How many people lived in the Americas before the arrival of Columbus? What kind of culture did they have? How was the surrounding environment affected? These questions and more have puzzled people since the first scholars began to wonder. In the book 1492: New Revelations of the Americas Before Columbus Charles C. Mann looks at the answers to these questions using current research.
Over the years many have put forth ideas about the native inhabitants of the Americas. The first Europeans saw them as bands of inferior savages. Because of the differences in the two cultures, the native cultures may not have even been seen as cultures. For example, Conquistadors complained about the state of the roads which were full of steps and impossible for the horses to navigate, but which were well suited to the llamas used by the Inca. Later generations saw Native Americans as scattered bands living peacefully in largely untouched nature.
Mann argues that neither of these views do justice to the intelligence and capability of the original inhabitants. Using both new sources and records left by early Spanish explorers, he argues that the population of the Americas was large, technologically advanced, and influenced much of the environment. Tenochtitlan was larger, and cleaner, than any contemporary European city. Corn was developed over hundreds of years to the point that we aren’t sure what the original parent plant was. Aerial photography has revealed thousands of acres of prehistoric farmland in Brazil. Through theses and many other examples Mann makes his case.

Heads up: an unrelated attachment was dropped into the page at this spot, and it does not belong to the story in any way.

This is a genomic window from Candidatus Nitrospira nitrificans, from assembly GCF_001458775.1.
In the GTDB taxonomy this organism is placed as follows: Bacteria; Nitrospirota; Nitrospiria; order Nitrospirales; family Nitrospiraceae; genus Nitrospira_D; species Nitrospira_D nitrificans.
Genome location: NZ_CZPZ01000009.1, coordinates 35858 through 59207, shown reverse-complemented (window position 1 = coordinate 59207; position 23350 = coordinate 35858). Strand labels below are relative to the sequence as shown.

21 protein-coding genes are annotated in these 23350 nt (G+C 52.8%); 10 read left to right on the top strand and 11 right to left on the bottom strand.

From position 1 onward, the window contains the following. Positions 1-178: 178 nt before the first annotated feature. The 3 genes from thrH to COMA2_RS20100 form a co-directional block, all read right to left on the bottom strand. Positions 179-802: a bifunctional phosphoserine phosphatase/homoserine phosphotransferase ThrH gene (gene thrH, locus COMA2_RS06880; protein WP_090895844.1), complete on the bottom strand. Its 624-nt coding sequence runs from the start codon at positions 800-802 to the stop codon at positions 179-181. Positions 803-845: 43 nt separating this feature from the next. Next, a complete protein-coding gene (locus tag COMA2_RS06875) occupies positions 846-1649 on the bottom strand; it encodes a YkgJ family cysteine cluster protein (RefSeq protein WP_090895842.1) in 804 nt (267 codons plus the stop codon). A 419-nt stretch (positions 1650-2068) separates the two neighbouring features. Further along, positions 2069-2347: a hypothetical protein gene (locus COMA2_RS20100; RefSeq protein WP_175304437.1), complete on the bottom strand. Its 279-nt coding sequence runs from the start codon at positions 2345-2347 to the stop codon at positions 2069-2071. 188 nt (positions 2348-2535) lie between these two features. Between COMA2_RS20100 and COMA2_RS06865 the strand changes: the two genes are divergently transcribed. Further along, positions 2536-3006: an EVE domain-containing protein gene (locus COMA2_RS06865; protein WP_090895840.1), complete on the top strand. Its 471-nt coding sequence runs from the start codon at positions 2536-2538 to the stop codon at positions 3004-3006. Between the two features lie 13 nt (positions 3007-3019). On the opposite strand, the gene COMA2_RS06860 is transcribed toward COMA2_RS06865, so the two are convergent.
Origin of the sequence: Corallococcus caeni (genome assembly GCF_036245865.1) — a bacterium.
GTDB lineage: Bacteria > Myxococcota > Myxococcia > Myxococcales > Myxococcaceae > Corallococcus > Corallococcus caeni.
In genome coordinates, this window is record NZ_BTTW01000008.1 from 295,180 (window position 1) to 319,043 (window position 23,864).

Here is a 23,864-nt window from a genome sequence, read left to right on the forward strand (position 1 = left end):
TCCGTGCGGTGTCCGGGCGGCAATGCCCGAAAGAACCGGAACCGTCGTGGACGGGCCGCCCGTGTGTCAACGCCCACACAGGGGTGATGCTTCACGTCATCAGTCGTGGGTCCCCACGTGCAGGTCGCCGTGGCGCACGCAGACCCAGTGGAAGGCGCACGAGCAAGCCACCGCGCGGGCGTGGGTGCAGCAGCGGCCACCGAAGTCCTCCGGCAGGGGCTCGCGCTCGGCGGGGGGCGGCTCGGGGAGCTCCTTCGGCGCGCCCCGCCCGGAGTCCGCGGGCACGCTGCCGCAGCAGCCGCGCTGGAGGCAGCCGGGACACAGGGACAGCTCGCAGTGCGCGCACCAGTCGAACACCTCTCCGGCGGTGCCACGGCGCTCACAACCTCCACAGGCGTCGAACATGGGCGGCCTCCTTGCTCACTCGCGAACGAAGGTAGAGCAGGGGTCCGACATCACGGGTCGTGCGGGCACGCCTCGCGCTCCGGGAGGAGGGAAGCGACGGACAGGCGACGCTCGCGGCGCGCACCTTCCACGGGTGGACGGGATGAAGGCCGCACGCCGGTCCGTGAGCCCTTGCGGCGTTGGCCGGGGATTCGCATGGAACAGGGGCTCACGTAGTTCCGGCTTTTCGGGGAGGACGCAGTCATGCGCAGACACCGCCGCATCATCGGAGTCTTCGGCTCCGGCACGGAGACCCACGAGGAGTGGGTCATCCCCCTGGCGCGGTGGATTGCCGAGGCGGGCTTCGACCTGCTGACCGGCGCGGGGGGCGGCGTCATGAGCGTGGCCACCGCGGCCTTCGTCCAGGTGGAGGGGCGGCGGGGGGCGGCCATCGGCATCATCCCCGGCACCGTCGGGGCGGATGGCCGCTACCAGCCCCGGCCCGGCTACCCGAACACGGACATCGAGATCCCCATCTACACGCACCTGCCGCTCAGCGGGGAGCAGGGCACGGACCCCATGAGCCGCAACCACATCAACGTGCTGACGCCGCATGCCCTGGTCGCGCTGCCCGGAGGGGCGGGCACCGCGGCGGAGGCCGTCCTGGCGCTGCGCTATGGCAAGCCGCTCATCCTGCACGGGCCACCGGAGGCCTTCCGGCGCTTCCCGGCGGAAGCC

This is a surprisingly enjoyable read. 1491 is not just another dry history book, but an engaging look at what life may have been like in North and South America before Europeans arrived.